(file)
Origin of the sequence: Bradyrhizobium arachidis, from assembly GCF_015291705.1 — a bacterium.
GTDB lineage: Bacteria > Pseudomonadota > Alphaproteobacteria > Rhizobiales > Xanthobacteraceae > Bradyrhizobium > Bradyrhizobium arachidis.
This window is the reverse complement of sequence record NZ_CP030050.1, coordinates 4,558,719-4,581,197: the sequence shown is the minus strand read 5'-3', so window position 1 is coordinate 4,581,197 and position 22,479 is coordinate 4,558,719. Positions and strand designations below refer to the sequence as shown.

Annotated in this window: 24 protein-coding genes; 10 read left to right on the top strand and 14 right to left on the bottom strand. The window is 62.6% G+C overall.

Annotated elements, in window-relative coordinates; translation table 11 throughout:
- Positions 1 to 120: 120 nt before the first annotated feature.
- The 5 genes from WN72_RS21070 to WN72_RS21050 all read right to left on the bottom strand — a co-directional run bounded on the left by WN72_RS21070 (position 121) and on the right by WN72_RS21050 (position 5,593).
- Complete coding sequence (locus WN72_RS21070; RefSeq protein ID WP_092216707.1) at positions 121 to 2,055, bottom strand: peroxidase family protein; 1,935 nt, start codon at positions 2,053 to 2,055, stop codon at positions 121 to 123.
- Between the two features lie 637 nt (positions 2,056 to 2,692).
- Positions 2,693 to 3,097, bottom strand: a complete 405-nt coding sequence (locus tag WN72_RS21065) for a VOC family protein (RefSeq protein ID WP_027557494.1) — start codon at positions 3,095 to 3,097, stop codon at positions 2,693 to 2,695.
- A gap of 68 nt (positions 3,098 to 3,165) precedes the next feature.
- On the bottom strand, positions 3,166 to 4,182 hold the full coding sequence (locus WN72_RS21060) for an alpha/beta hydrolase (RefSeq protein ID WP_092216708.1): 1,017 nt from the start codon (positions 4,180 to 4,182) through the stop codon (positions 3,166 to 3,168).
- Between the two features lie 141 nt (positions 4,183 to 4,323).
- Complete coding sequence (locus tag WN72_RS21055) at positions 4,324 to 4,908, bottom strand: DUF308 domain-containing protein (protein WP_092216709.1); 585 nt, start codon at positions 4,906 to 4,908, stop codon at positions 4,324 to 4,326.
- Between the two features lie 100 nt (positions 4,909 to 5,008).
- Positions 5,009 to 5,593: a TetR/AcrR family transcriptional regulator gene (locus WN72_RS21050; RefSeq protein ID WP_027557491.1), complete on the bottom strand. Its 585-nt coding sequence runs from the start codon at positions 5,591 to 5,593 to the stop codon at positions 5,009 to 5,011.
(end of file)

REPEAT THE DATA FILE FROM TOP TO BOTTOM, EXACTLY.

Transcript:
Origin of the sequence: Bradyrhizobium arachidis, from assembly GCF_015291705.1 — a bacterium.
GTDB lineage: Bacteria > Pseudomonadota > Alphaproteobacteria > Rhizobiales > Xanthobacteraceae > Bradyrhizobium > Bradyrhizobium arachidis.
This window is the reverse complement of sequence record NZ_CP030050.1, coordinates 4,558,719-4,581,197: the sequence shown is the minus strand read 5'-3', so window position 1 is coordinate 4,581,197 and position 22,479 is coordinate 4,558,719. Positions and strand designations below refer to the sequence as shown.

Annotated in this window: 24 protein-coding genes; 10 read left to right on the top strand and 14 right to left on the bottom strand. The window is 62.6% G+C overall.

Annotated elements, in window-relative coordinates; translation table 11 throughout:
- Positions 1 to 120: 120 nt before the first annotated feature.
- The 5 genes from WN72_RS21070 to WN72_RS21050 all read right to left on the bottom strand — a co-directional run bounded on the left by WN72_RS21070 (position 121) and on the right by WN72_RS21050 (position 5,593).
- Complete coding sequence (locus WN72_RS21070; RefSeq protein ID WP_092216707.1) at positions 121 to 2,055, bottom strand: peroxidase family protein; 1,935 nt, start codon at positions 2,053 to 2,055, stop codon at positions 121 to 123.
- Between the two features lie 637 nt (positions 2,056 to 2,692).
- Positions 2,693 to 3,097, bottom strand: a complete 405-nt coding sequence (locus tag WN72_RS21065) for a VOC family protein (RefSeq protein ID WP_027557494.1) — start codon at positions 3,095 to 3,097, stop codon at positions 2,693 to 2,695.
- A gap of 68 nt (positions 3,098 to 3,165) precedes the next feature.
- On the bottom strand, positions 3,166 to 4,182 hold the full coding sequence (locus WN72_RS21060) for an alpha/beta hydrolase (RefSeq protein ID WP_092216708.1): 1,017 nt from the start codon (positions 4,180 to 4,182) through the stop codon (positions 3,166 to 3,168).
- Between the two features lie 141 nt (positions 4,183 to 4,323).
- Complete coding sequence (locus tag WN72_RS21055) at positions 4,324 to 4,908, bottom strand: DUF308 domain-containing protein (protein WP_092216709.1); 585 nt, start codon at positions 4,906 to 4,908, stop codon at positions 4,324 to 4,326.
- Between the two features lie 100 nt (positions 4,909 to 5,008).
- Positions 5,009 to 5,593: a TetR/AcrR family transcriptional regulator gene (locus WN72_RS21050; RefSeq protein ID WP_027557491.1), complete on the bottom strand. Its 585-nt coding sequence runs from the start codon at positions 5,591 to 5,593 to the stop codon at positions 5,009 to 5,011.